Russian billionaires Mikhail Fridman and Oleg Deripaska broke ranks with the Kremlin earlier this week and urged for an end to the conflict. In a message to staff, Fridman, who was born in western Ukraine, expressed his desire for the “bloodshed to halt.”

Fridman is the chairman of Alfa Group, a private corporation with operations in banking, insurance, retail, and mineral water manufacturing largely in Russia and former Soviet republics.

He is also the chairman of Alfa Bank, Russia’s fourth largest financial services company and largest private bank. Sanctions were imposed on Alfa Bank last week, preventing it from raising funds in the US market.

Deripaska built his wealth in aluminium and was sanctioned by the US in 2018.

The crippling sanctions imposed on Russia are having a crippling effect on their economy and are putting increased pressure on Russian business owners who deal in international markets.

And yet the war continues on…at least for the moment.

Second Biggest Oil Company in Russia Calls for An Immediate End to the War

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The TikTok War: Russia’s Invasion of Ukraine is Being Broadcasted

The TikTok War: Russia’s Invasion of Ukraine is Being Broadcasted

The Russian invasion of Ukraine is being broadcast on TikTok.

According to CNN’s top media journalist Brian Stelter, Ukrainian Instagram stars are now warzone witnesses while urban warzone experts have taken to Twitter to give the Ukrainian forces tips on guerilla warfare.

But the barrage of words and pictures is generating a perplexing media environment that some say could breed a lot of misinformation.

Many are referring to Russia’s invasion of Ukraine as the TikTok war, because users of the network were actively showing Russian military movements even as Russian officials were denying them. Many people are also using social media to become “anti-war activists,” according to Stelter.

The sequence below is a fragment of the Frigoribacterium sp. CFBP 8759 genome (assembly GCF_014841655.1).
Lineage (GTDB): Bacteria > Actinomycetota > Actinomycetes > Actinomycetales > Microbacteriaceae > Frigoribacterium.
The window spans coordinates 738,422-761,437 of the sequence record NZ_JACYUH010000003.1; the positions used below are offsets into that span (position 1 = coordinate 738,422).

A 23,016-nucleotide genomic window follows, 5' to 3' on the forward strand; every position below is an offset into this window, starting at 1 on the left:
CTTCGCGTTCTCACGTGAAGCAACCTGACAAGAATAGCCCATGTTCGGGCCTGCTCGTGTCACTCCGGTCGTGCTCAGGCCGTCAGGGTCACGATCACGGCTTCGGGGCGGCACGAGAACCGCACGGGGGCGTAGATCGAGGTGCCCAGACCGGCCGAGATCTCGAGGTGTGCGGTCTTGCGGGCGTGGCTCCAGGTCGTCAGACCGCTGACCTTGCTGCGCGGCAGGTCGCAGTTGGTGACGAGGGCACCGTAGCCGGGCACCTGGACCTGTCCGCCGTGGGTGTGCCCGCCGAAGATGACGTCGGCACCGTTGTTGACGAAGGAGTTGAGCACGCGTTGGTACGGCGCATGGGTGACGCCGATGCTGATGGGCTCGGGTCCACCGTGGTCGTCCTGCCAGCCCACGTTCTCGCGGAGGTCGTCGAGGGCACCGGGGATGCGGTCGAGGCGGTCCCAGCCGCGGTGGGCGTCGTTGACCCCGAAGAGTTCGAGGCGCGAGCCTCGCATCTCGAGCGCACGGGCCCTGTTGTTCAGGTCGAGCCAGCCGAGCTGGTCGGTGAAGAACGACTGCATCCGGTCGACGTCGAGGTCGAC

When you consider Russia’s state-owned media, the news environment is growing increasingly complicated.

Social media, according to David French, a senior editor at The Dispatch, is showing Americans how “extremely awful” this battle is, but such platforms don’t provide an overall strategic picture, such as Russian soldiers’ positions or the true number of dead.

French went on to say that each TikTok video captures just a microcosm of a moment and as a result, you’d have to invest a significant amount of time to begin piecing together the TikTok jigsaw puzzle to get a real understanding of what’s going on.

And while that may be true, any form of traditional media footage is subject to various cuts, edits & rearrangements before a story is produced to be consumed by viewers. And these stories will always feature the media outlet’sown interpretation and explanation of what transpired.

But the immediacy of these social media posts, French acknowledged, may have encouraged Western governments to “fall in line swiftly” on the various sanctions levied against Russia.

Maybe the inspiring quality of Ukrainian resistance shown on social media shamed a lot of Western countries into taking action.

But there is always the very real chance of misinformation being spread on social media, with videos from 2015 of Russian paratroopers being posted on TikTok and Twitter being a perfect example.

Few individuals understand information warfare as well as most Ukrainians, according to Jane Lytvynenko, an investigative reporter and researcher specialized in disinformation.

“Every conflict has propaganda,” Lytvynenko explained. “And the objective of Russian propaganda right now is to undercut Ukrainian narratives and to terrify Ukrainians,” she explained.

Lytvynenko warned against claims on social media about Russian military movements, many of which are being outed as inaccurate by Ukrainian news sourcesĀ  in real time.

According to Stelter, a “fog of war” has settled over Ukraine, making it difficult to determine what is going on in areas even 20 miles outside of Kiev. According to French, we may not know the outcome of the conflict for days or weeks.

“As a general rule, the more explicit and dramatic the information, the more mistrust you should apply,” said French, who served in the Iraq War. “Right now, the more high-level, more ambiguous reports are going to be the more trustworthy news.”

If you haven’t already signed up for a TikTok account, you can do so here. (And, yes, it’s free)

 

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The TikTok War Russias Invasion of Ukraine is Being Broadcasted